That plan was rationalization. A system where each vessel is assigned its own quota, so crabbers don't have to race.

The fleet got smaller, the season got longer, and the culture of crab fishing got a whole lot safer.

Between 2005 and 2016, Scott Wilwert says the fleet suffered just one fatality. He works for the U.S. Coast Guard as Alaska’s fishing vessel safety coordinator.

“We’d been on a really good 12-year stretch with a downward-sloping trend of vessel losses and fatalities and causalities in this industry," says Wilwert.

That good stretch is something to celebrate, he says, but it also makes the news of the Destination that much harder.  

“I was shocked and certainly bothered by the fact that it happened," he says.

But what did happen, exactly? How did the crew vanish so close to shore? And how did the crab fleet go from making enormous strides in safety to suffering its deadliest accident in more than a decade?

To answer those questions, the Coast Guard has assembled a team of its highest-level investigators, including Commander Scott Muller.

“We have little to go on," he says.

Muller mostly investigates accidents in the mid-Atlantic, but he’s been called to Alaska for the first time to lead the Marine Board of Investigation. It only convenes for the worst vessel disasters.

"Like the El Faro. Exxon Valdez. Deepwater Horizon," says Muller.

Does the loss of the Destination belong in the same category as those big incidents?

"Absolutely," he says. 

Muller’s team is retracing the boat’s final movements. They’re interviewing the Destination’s owners in Seattle, Coast Guard officials in Anchorage, and anyone in Unalaska who interacted with the crew at their last port of call.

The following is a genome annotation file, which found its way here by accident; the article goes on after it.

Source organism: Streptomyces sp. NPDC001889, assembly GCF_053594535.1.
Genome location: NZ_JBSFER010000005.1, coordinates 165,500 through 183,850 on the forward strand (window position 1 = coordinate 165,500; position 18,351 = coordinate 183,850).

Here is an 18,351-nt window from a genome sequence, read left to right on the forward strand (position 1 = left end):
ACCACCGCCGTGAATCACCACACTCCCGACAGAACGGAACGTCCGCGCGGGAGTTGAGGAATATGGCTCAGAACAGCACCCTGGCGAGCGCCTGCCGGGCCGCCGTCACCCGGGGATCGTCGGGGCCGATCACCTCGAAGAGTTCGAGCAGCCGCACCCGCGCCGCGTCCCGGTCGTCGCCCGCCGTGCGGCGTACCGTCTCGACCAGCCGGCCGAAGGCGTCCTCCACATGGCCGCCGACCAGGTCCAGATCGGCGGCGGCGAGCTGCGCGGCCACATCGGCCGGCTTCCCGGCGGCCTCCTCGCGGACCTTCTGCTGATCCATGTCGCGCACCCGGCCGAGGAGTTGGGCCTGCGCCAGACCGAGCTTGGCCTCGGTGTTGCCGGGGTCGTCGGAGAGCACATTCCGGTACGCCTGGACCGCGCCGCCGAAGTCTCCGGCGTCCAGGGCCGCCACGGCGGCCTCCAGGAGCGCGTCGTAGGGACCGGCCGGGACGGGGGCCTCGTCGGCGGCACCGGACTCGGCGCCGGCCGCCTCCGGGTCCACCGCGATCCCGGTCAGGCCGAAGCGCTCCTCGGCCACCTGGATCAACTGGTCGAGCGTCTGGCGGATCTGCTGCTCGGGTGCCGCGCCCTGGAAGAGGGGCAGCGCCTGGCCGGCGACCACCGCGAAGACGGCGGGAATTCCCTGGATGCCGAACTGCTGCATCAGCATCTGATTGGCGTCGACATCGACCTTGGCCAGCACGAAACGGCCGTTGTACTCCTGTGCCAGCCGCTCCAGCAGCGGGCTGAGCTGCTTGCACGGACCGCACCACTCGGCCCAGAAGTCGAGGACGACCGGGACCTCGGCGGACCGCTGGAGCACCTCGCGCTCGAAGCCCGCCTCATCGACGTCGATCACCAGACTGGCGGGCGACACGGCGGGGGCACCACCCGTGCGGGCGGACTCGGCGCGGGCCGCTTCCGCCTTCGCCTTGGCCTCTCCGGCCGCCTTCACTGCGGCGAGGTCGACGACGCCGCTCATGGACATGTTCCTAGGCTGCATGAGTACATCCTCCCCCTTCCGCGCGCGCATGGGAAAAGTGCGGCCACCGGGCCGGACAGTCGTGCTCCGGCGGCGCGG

This summer, they’re even planning to track down the vessel itself.

“We’re working to first identify the location of the wreck and then to survey the vessel using a remote-operated vehicle," says Muller. "Potentially divers.”

In the meantime, investigators are gathering as much information as possible from people like Daher Jorge.

Jorge is captain of the F/V Polar Sea. His crew was also fishing for crab Feb. 11, not far from the Destination.            

“What we think is that they capsized," says Jorge. "It’s devastating.”

Jorge can’t be sure, but he says conditions that day could make any boat roll. There was so much freezing spray, his own vessel was quickly coated in a thick layer of ice.

“The boat was starting to lean forward, so you know it's getting pretty heavy,” he says.

In those conditions, Jorge says things can go south quickly. Even for experienced fishermen. Even for an industry that’s improved so much in safety.

“I don’t even have words for it," says Jorge. "I think it’s a wake-up call for the whole fleet.”

The Coast Guard plans to hold public hearings on the accident and release the findings of its investigation by the one-year anniversary of the Destination’s disappearance.

This story previously misstated the name of Raymond J. Vincler as "Raymond Jay Vincler." The story has been updated with the correct information.